We'll use the useful QuickBox2D physics library to create this game. If you are unfamiliar with it, you can follow the Introduction Series from Activetuts+.

You can download QuickBox2D from its official website.

Step 13: Set Document Class

We'll make our application interactive by using an external class. Add its name to the Class field in the Publish section of the Properties panel to associate the FLA with the Main document class.

Step 14: Create a New ActionScript Class

Create a new (Cmd + N) ActionScript 3.0 Class and save it as Main.as in your class folder.

Step 15: Class Structure

Create your basic class structure to begin writing your code.

Step 16: Required Classes

These are the classes we'll need to import for our class to work; the import directive makes externally defined classes and packages available to your code.

Step 17: Variables

These are the variables we'll use. Read the comments in the code to know more about them; some of their names are self explanatory so there will be no comment there.

Step 18: Constructor

The constructor is a function that runs when an object is created from a class, this code is the first to execute when you make an instance of an object. The constructor of the document class is a special case: it runs at the start of the game.

We use this to call the necessary functions to start the game. Check those functions in the next steps.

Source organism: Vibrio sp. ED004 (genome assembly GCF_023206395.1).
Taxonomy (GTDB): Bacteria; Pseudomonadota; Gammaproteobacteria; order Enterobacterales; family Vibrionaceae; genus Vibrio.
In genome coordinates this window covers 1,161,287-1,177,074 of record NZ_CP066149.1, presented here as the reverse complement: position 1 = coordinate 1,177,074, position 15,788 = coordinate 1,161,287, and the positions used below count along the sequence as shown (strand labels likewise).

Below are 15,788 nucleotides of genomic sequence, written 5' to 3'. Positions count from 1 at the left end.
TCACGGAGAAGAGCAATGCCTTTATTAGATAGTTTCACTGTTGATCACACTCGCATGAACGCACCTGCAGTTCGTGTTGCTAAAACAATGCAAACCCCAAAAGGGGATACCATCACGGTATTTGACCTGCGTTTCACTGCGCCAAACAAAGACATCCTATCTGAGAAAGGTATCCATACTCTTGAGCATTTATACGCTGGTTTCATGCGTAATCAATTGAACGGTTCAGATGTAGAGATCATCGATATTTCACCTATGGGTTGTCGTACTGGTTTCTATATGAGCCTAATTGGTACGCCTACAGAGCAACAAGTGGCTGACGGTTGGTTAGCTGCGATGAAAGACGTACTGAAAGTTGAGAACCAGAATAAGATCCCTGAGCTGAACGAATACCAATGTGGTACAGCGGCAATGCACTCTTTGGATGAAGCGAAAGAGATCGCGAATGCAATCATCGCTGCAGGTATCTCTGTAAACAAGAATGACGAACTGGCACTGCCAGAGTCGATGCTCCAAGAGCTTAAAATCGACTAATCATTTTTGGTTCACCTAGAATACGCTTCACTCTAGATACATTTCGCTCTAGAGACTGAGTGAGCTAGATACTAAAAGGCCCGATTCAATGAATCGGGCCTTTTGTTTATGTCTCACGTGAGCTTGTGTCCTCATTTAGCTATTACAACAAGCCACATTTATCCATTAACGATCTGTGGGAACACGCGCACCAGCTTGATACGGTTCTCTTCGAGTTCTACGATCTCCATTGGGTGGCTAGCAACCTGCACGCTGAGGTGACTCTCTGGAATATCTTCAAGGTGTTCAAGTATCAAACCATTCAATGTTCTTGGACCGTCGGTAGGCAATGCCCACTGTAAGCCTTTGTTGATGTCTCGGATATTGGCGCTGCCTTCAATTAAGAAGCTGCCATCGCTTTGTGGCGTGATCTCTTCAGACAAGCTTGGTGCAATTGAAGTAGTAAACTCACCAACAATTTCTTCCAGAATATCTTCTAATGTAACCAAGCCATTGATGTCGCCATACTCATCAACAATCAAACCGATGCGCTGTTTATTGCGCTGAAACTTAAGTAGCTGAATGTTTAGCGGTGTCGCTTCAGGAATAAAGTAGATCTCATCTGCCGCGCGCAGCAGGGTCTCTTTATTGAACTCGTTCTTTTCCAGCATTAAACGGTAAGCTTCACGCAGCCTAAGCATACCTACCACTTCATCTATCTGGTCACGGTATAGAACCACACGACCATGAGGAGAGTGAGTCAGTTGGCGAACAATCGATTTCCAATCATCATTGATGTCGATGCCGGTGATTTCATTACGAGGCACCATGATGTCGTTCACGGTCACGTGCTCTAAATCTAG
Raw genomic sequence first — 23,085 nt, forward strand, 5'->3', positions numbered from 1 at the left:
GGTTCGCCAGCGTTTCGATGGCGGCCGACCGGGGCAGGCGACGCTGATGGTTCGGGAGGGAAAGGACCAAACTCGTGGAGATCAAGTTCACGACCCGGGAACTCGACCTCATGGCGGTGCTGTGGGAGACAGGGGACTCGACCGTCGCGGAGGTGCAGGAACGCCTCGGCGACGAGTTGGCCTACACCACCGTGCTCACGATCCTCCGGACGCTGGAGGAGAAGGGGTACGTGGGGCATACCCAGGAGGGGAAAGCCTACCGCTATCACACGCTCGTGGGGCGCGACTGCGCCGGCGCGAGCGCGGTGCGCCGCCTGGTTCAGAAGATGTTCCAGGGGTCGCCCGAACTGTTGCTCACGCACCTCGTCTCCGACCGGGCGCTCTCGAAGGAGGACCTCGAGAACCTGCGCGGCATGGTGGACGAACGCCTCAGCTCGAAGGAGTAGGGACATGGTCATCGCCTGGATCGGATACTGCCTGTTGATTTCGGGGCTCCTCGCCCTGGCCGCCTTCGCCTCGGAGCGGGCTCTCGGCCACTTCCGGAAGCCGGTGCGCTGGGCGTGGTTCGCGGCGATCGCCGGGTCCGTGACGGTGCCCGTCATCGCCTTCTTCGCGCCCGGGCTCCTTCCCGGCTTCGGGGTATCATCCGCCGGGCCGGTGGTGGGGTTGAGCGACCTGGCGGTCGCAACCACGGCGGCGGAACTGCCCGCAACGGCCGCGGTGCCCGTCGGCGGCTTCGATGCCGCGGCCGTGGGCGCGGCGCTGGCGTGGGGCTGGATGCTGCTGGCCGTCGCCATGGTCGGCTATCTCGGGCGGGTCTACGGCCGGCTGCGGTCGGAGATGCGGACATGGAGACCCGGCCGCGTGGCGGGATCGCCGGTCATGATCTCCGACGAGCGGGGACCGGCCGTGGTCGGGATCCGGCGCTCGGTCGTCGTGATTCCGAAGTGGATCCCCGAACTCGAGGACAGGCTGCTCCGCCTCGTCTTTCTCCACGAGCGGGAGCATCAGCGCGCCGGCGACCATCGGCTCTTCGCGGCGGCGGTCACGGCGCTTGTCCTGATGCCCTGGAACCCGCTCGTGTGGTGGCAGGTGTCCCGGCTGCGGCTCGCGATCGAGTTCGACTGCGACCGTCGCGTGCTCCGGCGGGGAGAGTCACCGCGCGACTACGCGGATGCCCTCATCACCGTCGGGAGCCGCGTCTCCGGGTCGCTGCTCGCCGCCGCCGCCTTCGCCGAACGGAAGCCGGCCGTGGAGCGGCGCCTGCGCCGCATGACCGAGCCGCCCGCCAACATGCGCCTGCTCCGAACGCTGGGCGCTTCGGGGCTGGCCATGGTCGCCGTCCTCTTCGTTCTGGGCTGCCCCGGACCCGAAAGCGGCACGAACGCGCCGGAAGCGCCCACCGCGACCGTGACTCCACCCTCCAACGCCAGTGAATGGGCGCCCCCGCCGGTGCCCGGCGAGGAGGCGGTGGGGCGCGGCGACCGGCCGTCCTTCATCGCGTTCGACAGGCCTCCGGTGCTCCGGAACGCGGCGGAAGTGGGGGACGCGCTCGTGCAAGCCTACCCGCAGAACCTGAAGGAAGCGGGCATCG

Step 19: Add Title View

We start by adding the TitleView from the Library to the stage.

Step 20: Start Buttons Listeners

This will add the mouse listeners to the buttons in the title view, which will take us to the game or credits screen.

Step 21: Show Credits

The Credits screen is shown when the user clicks the Credits button. A mouse listener is added to the full MovieClip to remove it.

Step 22: Hide Credits

When the Credits screen is clicked it will be tweened back and removed from the stage.

Step 23: Show Game View

The following lines remove the Title screen and leave the Game Screen visible. Here we also call the necessary functions to start the game; those functions are explained in the next steps.

Let's stop here to make a quick test and make sure that our game code is working:

Keep in mind that some lines have been commented out, as some functions haven't been created yet.

Remember that the Milestones are included in the source files, so if for some reason your file doesn't mimic this one take a look at the source to see what's causing that.

Step 24: Game Listeners

This function adds the mouse listeners required to perform the acorn shooting.

Step 25: Start Game

Here we start the game by creating the Box2D world and calling the functions that will create the balloons and handle mouse events.

Step 26: Create Balloons

Nested for loops are used to place the balloons on the stage. This function will use the QuickBox2D addBox method to create a new Box2D object that will be set as a Sensor - this means there will be no physics reaction to the collision (i.e. the acorn won't bounce off it), but a collision will still be detected. Using this method we can destroy the balloon but let the acorn continue on its way as if nothing happened.